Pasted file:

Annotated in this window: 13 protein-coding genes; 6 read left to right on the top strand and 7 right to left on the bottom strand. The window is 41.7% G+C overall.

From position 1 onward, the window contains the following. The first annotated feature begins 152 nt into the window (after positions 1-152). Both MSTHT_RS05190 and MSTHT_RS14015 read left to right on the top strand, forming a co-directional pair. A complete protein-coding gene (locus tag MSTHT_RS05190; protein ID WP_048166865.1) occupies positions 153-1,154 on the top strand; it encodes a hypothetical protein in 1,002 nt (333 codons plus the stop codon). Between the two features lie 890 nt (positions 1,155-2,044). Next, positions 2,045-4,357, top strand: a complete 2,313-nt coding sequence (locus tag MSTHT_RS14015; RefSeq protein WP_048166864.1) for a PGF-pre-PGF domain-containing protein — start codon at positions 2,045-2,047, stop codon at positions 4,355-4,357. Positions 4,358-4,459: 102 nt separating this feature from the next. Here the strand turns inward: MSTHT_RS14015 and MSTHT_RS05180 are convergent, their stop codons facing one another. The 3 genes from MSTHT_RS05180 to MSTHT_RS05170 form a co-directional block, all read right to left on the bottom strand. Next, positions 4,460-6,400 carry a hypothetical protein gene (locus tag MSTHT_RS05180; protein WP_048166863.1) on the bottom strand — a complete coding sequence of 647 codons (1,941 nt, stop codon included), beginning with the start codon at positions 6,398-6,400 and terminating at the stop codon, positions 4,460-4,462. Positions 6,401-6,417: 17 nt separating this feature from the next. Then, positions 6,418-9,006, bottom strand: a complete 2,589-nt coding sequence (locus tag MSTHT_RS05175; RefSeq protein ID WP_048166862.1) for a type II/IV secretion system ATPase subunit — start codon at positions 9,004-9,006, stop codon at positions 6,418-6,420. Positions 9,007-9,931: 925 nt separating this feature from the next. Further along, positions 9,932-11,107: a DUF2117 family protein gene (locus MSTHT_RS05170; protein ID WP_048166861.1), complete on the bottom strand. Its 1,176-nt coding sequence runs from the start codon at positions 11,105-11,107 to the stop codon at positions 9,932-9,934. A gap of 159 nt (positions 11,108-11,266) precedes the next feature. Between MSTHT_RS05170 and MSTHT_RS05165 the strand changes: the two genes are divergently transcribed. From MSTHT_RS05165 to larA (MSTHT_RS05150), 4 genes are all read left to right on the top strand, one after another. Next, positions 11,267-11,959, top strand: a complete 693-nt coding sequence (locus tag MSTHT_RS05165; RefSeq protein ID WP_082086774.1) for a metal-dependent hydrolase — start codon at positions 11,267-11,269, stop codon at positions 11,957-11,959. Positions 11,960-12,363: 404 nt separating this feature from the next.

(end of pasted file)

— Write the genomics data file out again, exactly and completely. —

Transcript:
Annotated in this window: 13 protein-coding genes; 6 read left to right on the top strand and 7 right to left on the bottom strand. The window is 41.7% G+C overall.

From position 1 onward, the window contains the following. The first annotated feature begins 152 nt into the window (after positions 1-152). Both MSTHT_RS05190 and MSTHT_RS14015 read left to right on the top strand, forming a co-directional pair. A complete protein-coding gene (locus tag MSTHT_RS05190; protein ID WP_048166865.1) occupies positions 153-1,154 on the top strand; it encodes a hypothetical protein in 1,002 nt (333 codons plus the stop codon). Between the two features lie 890 nt (positions 1,155-2,044). Next, positions 2,045-4,357, top strand: a complete 2,313-nt coding sequence (locus tag MSTHT_RS14015; RefSeq protein WP_048166864.1) for a PGF-pre-PGF domain-containing protein — start codon at positions 2,045-2,047, stop codon at positions 4,355-4,357. Positions 4,358-4,459: 102 nt separating this feature from the next. Here the strand turns inward: MSTHT_RS14015 and MSTHT_RS05180 are convergent, their stop codons facing one another. The 3 genes from MSTHT_RS05180 to MSTHT_RS05170 form a co-directional block, all read right to left on the bottom strand. Next, positions 4,460-6,400 carry a hypothetical protein gene (locus tag MSTHT_RS05180; protein WP_048166863.1) on the bottom strand — a complete coding sequence of 647 codons (1,941 nt, stop codon included), beginning with the start codon at positions 6,398-6,400 and terminating at the stop codon, positions 4,460-4,462. Positions 6,401-6,417: 17 nt separating this feature from the next. Then, positions 6,418-9,006, bottom strand: a complete 2,589-nt coding sequence (locus tag MSTHT_RS05175; RefSeq protein ID WP_048166862.1) for a type II/IV secretion system ATPase subunit — start codon at positions 9,004-9,006, stop codon at positions 6,418-6,420. Positions 9,007-9,931: 925 nt separating this feature from the next. Further along, positions 9,932-11,107: a DUF2117 family protein gene (locus MSTHT_RS05170; protein ID WP_048166861.1), complete on the bottom strand. Its 1,176-nt coding sequence runs from the start codon at positions 11,105-11,107 to the stop codon at positions 9,932-9,934. A gap of 159 nt (positions 11,108-11,266) precedes the next feature. Between MSTHT_RS05170 and MSTHT_RS05165 the strand changes: the two genes are divergently transcribed. From MSTHT_RS05165 to larA (MSTHT_RS05150), 4 genes are all read left to right on the top strand, one after another. Next, positions 11,267-11,959, top strand: a complete 693-nt coding sequence (locus tag MSTHT_RS05165; RefSeq protein ID WP_082086774.1) for a metal-dependent hydrolase — start codon at positions 11,267-11,269, stop codon at positions 11,957-11,959. Positions 11,960-12,363: 404 nt separating this feature from the next.